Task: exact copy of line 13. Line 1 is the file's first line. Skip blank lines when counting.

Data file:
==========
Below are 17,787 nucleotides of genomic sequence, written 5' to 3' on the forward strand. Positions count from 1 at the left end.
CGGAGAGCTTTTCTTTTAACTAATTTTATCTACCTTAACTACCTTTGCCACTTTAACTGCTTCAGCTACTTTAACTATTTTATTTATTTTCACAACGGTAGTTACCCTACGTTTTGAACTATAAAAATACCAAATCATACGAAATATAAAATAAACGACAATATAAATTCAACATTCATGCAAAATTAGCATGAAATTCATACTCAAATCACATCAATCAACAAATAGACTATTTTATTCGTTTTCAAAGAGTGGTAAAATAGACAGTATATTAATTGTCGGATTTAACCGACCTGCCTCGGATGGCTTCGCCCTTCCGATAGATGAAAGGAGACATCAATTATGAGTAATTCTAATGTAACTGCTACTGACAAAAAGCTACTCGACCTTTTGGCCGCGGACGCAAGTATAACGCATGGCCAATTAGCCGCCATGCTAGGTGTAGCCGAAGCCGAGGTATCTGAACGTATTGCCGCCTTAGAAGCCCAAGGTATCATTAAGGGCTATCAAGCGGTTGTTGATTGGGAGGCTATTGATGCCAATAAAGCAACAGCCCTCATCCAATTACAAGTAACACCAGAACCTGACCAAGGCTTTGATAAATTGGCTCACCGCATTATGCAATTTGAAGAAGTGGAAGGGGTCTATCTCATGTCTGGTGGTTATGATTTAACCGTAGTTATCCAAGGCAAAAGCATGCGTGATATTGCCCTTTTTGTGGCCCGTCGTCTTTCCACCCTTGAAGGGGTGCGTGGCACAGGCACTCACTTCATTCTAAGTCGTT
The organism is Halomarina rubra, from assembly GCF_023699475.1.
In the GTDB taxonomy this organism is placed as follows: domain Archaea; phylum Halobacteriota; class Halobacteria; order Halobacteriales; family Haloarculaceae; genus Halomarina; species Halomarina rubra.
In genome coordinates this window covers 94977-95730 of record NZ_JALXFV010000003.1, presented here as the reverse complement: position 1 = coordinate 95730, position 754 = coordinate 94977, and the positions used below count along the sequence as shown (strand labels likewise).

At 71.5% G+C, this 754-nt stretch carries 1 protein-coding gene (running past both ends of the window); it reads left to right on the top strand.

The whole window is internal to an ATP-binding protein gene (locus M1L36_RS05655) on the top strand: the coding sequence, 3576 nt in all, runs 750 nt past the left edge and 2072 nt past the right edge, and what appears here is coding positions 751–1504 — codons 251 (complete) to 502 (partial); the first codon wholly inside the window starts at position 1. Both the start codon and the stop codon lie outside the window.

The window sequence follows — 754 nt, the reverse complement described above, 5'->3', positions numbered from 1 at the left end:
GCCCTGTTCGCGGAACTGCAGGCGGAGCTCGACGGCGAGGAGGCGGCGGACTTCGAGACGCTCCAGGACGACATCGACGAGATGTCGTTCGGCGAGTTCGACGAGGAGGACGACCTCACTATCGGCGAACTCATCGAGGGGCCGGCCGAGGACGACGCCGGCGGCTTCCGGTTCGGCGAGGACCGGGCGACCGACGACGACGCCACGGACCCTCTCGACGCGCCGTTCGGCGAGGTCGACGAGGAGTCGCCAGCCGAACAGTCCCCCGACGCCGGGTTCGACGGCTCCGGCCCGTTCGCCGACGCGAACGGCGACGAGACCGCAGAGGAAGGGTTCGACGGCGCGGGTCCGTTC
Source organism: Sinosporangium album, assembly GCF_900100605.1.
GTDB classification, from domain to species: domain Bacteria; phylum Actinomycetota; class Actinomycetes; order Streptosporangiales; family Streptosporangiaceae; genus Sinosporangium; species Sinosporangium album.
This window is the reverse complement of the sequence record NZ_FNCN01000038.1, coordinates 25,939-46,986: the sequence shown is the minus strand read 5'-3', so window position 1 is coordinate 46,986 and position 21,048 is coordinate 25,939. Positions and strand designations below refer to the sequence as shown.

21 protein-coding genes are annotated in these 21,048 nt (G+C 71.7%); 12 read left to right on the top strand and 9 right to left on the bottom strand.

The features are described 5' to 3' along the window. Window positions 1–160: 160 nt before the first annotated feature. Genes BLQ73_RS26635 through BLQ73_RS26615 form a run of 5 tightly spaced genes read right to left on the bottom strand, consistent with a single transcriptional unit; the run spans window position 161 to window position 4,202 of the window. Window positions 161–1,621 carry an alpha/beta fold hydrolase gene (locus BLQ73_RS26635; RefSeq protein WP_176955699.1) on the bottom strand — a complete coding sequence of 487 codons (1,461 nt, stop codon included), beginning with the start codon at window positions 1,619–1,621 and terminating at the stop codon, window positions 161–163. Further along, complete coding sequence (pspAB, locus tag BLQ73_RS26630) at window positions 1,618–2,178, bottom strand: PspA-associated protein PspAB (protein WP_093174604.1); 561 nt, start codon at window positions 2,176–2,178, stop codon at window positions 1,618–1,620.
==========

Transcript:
21 protein-coding genes are annotated in these 21,048 nt (G+C 71.7%); 12 read left to right on the top strand and 9 right to left on the bottom strand.